Why do the English Use “Field” so Infrequently in a Sporting Context?
The English don’t seem to show a great desire in using the field as a way of describing a sporting area, which seems strange on the face of it, but it too has a good reason.
The word, field, in England, connotes a working environment. It’s a blanket term for farmland that offers no real distinguishing features other than it’s an area used for farming activities. It could be large, small, flat, on a hill, fenced, or unfenced...all you know is that it’s farmland.
Sporting grounds were indeed normally acquired from farmers or others in professions that require large open spaces of land, but the acquired area would then be worked on to make it suitable for the sport it had been bought for. Draining is installed, the ground is leveled, lines are painted, stands are built around it.
These were no longer places of work and strife, but fun, sportsmanship, and revelry. Such is the transformation from a standard working field to a sporting ground, it’s really no surprise different words are slipped into field’s place from time to time.
At this point, the terms are pretty much interchangeable in England, but at a professional or official capacity, a commentator, player, manager, or spectator will always refer to the soccer field as the pitch.
Is a Pitch Also a Type of Kick?
It certainly sounds like it could be. You have a pitching wedge in golf; it describes a particular movement...why not? Well, there is a sort of pitch shot in soccer but it’s known as chipping.
A chip is performed by digging your toe beneath the ball and creating a significant amount of lift, giving the ball a short, high trajectory.
It’s mostly used to flick the ball over the goalkeeper in a one-on-one situation where they’re trying to close the angle of your shot by venturing away from the goal and towards you. It’s also used as a risky but effective passing technique every so often.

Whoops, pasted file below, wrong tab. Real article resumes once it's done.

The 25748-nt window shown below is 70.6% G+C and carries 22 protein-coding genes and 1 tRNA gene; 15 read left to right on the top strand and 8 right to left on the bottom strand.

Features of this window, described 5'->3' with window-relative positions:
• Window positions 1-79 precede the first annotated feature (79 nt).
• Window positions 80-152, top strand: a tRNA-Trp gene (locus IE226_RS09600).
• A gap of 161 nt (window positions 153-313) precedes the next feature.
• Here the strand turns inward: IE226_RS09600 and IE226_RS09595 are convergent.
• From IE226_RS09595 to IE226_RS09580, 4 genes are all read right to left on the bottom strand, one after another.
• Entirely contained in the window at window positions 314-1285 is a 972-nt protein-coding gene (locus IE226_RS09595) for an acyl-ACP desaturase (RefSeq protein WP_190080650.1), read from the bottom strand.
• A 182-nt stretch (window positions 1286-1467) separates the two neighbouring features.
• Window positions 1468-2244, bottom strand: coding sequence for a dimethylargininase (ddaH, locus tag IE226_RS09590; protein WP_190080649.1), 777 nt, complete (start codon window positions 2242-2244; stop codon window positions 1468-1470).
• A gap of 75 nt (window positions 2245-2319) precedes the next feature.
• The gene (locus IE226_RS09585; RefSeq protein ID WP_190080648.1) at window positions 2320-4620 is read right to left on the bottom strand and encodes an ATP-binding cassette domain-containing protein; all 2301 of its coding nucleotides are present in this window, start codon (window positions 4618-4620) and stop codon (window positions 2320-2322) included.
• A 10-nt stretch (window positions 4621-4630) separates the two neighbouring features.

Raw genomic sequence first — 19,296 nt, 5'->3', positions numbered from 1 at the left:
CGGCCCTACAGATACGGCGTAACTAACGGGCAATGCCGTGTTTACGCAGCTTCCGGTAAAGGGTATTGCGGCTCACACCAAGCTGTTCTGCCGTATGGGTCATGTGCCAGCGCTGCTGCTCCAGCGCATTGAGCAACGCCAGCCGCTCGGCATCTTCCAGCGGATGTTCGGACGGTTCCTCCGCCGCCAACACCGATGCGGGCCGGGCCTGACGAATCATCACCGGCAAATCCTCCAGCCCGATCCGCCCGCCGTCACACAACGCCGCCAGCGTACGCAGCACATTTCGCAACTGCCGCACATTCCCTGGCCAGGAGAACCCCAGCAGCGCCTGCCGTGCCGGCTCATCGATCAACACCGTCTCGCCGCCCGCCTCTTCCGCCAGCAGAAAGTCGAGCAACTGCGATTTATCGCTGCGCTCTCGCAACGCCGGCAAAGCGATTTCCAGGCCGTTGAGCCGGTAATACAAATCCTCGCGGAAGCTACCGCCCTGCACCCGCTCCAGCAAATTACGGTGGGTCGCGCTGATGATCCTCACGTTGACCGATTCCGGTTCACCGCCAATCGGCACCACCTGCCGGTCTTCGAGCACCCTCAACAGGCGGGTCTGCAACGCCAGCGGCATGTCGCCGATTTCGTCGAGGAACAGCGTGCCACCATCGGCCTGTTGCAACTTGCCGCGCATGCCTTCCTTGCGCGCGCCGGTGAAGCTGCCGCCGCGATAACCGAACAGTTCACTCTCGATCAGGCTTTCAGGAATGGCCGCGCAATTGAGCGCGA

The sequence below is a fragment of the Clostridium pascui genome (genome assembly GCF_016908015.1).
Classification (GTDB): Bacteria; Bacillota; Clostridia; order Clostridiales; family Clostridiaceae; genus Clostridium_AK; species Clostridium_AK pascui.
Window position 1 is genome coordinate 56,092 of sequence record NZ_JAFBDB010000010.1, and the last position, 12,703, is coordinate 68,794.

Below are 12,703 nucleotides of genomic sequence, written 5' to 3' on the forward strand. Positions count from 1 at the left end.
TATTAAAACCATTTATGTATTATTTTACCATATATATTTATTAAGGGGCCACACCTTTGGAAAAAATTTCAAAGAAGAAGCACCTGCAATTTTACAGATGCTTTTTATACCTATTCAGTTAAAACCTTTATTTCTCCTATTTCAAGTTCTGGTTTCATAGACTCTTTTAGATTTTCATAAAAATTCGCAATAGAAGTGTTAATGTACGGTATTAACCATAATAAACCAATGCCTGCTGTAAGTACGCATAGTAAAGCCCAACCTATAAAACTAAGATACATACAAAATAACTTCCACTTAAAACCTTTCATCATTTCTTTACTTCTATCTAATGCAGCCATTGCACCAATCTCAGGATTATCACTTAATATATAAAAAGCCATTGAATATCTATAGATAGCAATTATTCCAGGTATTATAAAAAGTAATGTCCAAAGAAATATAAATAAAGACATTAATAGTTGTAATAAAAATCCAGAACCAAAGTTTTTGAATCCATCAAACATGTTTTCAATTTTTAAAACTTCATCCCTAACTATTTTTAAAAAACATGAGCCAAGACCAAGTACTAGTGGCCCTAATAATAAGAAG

Are there any Differences in Size Between Soccer Fields and Football Pitches?
There are no differences in dimensions between American and English soccer fields. They vary in size depending on the age group playing on them, so there are no official measurements that would classify a playing area a soccer field or football pitch.
There are however certain dimensions as laid out by the IFAB (International Football Association Board) that a field needs to be before it can technically be considered a professional ground, but the criteria are the same the world over.
To be officially regarded professional size, a pitch must be between 50-100 yards wide (45-90 meters) and 100-130 yards long (90-120 meters). In the Premier League, the pinnacle of English football, soccer fields must measure as close as possible to 115x74 yards (105x68 meters).
Are the Lines Different on a Soccer Pitch to a Soccer Field?
Once again, there shouldn’t be any difference between the markings on an English football pitch and an American Soccer field.
The main lines that draw out the rectangle playing area are the goal lines (shorter) and the touchlines (longer). If the ball travels out of play over the touchlines (kicked into touch), a throw-in is granted to the team that didn’t touch the ball last.
If an attacking team kicks the ball out of play over the goal line, the ball is given to the goalkeeper for a goal kick. If the defending team touches the ball over the goal line, the ball is taken to the corner by the attacking team for a corner kick.
The line across the middle of the field or pitch is known as the halfway line, and directly in the center of the halfway line is the center circle in the middle of which lies the kickoff spot.
At either end of the rectangle, you have the goal areas - a small box that encompasses the goalposts - the penalty area (commonly referred to as the box) surrounding that, the penalty arch, and of course, the penalty spot.
So, there you have it, sport’s fans. The term pitch in soccer is synonymous with the field in soccer.
They’re interchangeable phrases, and now that you know a little something of the history behind it, you can confidently mix things up a bit with your vocabulary.
It just may impress, but it will definitely confuse a few listeners, so I hope they’re ready and willing to learn a few things about cricket as you dazzle them with your etymological soccer knowledge.